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The Premier League has docked Sheffield United two points, due to be taken away from the South Yorkshire club in the 2024/25 season.

Sheffield United is currently bottom of the Premier League table in 20th position with just 16 points. The team is nine points away from exiting the relegation zone, with seven matches left to play.

The most likely outcome of the Premier League season is that Sheffield United will be relegated back to the EFL Championship andregardless of the clubs’ finishing position, the points decision will still apply in the second tier of English football.

The Blades have been hit with the deduction due to defaulting on payments made to other clubs during the 2022/23 season, when it was competing in and secured promotion from the Championship.

As a result, the team will start next season on minus two points. A second points deduction could also occur in the event further payments are defaulted on.

A Sheffield United statement has acknowledged the club’s situation, and it does not seem like the Blades plan to appeal. The statement read: “The club has cooperated with the EFL to reach a negotiated settlement on the issues in question.

“While disappointed to have the deduction imposed upon the return to the EFL and highlighting that awaiting overdue monies from several other clubs affected Sheffield United’s financial situation, the club took the view that it was better to reach an agreement which minimised the risks of a higher deduction or further transfer embargoes being imposed, and being distracted by lengthy and costly legal proceedings.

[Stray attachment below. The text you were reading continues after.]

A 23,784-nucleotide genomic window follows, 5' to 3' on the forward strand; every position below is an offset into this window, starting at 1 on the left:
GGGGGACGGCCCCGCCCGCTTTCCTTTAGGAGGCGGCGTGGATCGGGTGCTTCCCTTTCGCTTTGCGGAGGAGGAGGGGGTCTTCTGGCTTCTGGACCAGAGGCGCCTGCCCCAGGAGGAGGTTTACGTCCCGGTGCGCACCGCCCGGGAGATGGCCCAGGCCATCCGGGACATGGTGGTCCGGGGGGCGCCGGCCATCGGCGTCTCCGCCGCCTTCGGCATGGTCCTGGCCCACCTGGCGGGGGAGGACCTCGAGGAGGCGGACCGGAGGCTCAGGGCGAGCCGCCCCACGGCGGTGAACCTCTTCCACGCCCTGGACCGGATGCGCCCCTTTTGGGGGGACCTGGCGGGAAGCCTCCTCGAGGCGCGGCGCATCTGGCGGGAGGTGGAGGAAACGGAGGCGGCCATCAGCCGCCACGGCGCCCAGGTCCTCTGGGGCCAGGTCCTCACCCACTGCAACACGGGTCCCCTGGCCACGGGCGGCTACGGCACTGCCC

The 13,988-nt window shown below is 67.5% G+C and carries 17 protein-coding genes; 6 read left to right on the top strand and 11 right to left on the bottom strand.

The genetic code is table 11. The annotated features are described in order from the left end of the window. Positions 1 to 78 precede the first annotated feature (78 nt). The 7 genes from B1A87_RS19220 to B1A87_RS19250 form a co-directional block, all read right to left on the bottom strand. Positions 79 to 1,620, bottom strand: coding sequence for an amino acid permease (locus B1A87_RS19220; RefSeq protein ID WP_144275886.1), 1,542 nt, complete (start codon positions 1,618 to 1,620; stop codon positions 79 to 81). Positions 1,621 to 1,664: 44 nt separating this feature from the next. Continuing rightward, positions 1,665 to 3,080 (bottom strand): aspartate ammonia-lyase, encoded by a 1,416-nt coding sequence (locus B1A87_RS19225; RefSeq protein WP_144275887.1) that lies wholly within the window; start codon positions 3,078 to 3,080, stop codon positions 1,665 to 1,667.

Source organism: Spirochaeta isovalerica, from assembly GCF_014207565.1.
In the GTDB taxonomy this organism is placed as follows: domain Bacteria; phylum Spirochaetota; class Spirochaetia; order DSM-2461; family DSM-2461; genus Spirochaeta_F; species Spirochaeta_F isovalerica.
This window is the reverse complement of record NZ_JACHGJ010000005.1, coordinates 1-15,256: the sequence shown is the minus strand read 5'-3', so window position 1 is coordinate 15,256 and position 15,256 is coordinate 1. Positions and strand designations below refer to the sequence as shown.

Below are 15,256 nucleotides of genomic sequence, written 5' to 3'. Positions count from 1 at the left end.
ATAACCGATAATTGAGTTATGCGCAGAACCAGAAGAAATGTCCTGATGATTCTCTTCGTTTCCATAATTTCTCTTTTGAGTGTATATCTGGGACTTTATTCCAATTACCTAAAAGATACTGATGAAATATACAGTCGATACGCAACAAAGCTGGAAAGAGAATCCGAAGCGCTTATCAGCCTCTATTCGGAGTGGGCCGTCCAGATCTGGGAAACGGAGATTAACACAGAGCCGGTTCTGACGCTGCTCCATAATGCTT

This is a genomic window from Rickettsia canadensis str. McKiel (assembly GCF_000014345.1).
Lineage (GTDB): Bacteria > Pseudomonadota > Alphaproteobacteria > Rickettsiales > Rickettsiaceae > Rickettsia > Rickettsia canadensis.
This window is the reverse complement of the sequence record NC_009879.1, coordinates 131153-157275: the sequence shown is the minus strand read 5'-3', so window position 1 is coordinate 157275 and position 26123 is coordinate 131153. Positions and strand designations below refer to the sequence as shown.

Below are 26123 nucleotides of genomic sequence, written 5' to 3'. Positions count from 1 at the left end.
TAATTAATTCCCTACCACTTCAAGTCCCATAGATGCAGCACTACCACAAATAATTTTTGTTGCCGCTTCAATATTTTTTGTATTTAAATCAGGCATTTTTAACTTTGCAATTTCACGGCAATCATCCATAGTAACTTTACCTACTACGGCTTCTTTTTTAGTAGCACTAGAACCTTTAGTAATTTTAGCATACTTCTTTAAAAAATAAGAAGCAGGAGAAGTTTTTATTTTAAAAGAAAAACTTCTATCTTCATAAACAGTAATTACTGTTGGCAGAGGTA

“The club is now in a position to close this matter and concentrate on the future.”

Financial management, sustainability and fairness have become a key area of focus for Premier League officials in recent months. This has been broken down into two areas – financial fair play (FFF) and profit and sustainability rules (PSR).

The former is perhaps best demonstrated by the extensive investigation into Manchester City for 115 alleged violations of FFF dating back over a decade. 

The latter, meanwhile, revolves around clubs’ ability to remain financially sustainable, and breaches of this have led to respective points deduction of six – reduced from 10 on appeal – and four against Everton and Nottingham Forest.

PSR basics state that clubs can make an average loss of no more than £35m per year, totalling £105m over a three year period. Additions are planned for this, however, such as a potential ‘luxury tax’.

Premier League clubs have also reportedly agreed to a new transfer, agent and wage fee cap. A 70% cap will be applied to revenue for those teams competing in European competitions, whilst an 85% cap will apply to those not competing in European club competitions. 

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